While we’re on the subject of water, why not throw a few lemon slices into the hydrating and satiating beverage? In addition to adding a pop of color and flavor to a tall glass of H2O, lemon can also help encourage weight loss. Just one of the bright citrus fruits contains an entire day’s worth of vitamin C, a nutrient that has the power to reduce levels of a stress hormone called cortisol that triggers hunger and fat storage. Additionally, lemons also contain polyphenols, which researchers say may ward off fat accumulation and weight gain.

Is there anything avocados can't do? This creamy superfood (loaded with monounsaturated fats, potassium, magnesium, folate, and vitamins C and E) has been linked to improved vision, good heart health, and a reduced risk of certain cancers. And avocados can also help whittle your middle: according to one study, people who regularly consume them weigh less and have smaller waists than those who do not. Another study found that women who eat half an avocado at lunchtime might experience reduced food cravings later in the day.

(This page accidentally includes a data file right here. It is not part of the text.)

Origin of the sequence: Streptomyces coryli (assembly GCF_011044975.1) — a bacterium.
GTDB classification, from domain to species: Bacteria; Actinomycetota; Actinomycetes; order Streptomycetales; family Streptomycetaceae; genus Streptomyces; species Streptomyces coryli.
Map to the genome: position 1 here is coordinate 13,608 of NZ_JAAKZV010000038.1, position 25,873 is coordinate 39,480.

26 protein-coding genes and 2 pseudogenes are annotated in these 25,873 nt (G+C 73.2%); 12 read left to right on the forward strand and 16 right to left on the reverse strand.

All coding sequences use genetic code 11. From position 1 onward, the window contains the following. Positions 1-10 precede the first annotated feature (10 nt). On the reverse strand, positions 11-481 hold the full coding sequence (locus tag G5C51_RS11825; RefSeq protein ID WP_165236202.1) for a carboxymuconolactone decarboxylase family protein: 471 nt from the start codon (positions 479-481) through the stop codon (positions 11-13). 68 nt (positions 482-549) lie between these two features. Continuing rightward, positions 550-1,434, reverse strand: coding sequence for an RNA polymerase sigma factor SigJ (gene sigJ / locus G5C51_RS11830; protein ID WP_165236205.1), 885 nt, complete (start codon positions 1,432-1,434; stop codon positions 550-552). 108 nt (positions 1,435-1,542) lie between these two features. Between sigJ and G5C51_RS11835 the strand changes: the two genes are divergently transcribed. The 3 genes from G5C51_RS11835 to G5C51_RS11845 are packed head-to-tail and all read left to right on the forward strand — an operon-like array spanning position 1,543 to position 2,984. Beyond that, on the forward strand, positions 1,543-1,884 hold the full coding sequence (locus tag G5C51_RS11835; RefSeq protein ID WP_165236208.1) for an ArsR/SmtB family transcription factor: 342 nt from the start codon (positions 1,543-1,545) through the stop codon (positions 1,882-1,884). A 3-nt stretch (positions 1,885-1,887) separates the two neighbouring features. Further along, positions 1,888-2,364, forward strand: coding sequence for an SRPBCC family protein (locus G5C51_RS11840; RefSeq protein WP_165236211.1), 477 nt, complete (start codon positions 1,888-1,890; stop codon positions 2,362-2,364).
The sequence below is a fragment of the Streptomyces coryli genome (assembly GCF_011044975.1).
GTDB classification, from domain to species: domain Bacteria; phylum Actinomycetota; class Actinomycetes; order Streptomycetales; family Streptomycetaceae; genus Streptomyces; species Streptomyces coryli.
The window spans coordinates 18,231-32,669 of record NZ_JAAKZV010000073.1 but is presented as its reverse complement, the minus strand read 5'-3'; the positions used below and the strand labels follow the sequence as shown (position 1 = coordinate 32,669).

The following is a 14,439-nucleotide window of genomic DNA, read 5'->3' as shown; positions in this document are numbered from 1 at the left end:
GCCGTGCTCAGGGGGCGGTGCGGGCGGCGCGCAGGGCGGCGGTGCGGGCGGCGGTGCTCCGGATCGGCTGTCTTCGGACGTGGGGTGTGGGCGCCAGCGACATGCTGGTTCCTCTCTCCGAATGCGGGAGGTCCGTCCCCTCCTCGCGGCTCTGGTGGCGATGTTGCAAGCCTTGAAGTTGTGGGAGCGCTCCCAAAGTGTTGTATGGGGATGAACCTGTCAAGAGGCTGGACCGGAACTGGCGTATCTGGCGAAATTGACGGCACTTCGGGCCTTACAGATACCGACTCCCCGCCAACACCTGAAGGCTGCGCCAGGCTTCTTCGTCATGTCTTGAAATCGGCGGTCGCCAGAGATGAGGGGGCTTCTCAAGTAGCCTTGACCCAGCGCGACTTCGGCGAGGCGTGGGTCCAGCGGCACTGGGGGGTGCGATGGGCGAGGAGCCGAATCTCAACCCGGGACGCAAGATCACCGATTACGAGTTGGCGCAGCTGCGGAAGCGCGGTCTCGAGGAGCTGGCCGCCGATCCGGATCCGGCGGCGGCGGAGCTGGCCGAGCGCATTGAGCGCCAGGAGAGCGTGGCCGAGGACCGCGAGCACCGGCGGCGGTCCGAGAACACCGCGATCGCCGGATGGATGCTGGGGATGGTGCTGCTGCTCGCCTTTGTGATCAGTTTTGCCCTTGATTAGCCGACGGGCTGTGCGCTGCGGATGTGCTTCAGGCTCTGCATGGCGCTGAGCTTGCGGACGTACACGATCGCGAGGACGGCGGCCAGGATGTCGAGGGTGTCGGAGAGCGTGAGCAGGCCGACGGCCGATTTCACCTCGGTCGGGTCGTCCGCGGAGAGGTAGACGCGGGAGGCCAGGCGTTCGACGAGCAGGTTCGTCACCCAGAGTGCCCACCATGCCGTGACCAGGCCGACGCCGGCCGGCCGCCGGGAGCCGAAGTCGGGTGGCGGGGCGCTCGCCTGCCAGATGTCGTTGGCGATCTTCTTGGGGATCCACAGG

Good news, wine drinkers. Thanks to resveratrol, an antioxidant found in grape skin, drinking red wine in moderation can be part of a healthy diet. Some studies suggest that people who drink wine have smaller waists and less abdominal fat than those who drink mainly liquor. And having one glass of red wine can increase your body's calorie burn for up to 90 minutes afterwards. The antioxidants in wine might even help your body prevent cancer and improve heart health. Just be sure to stick to no more than a glass a day—the calories can add up fast.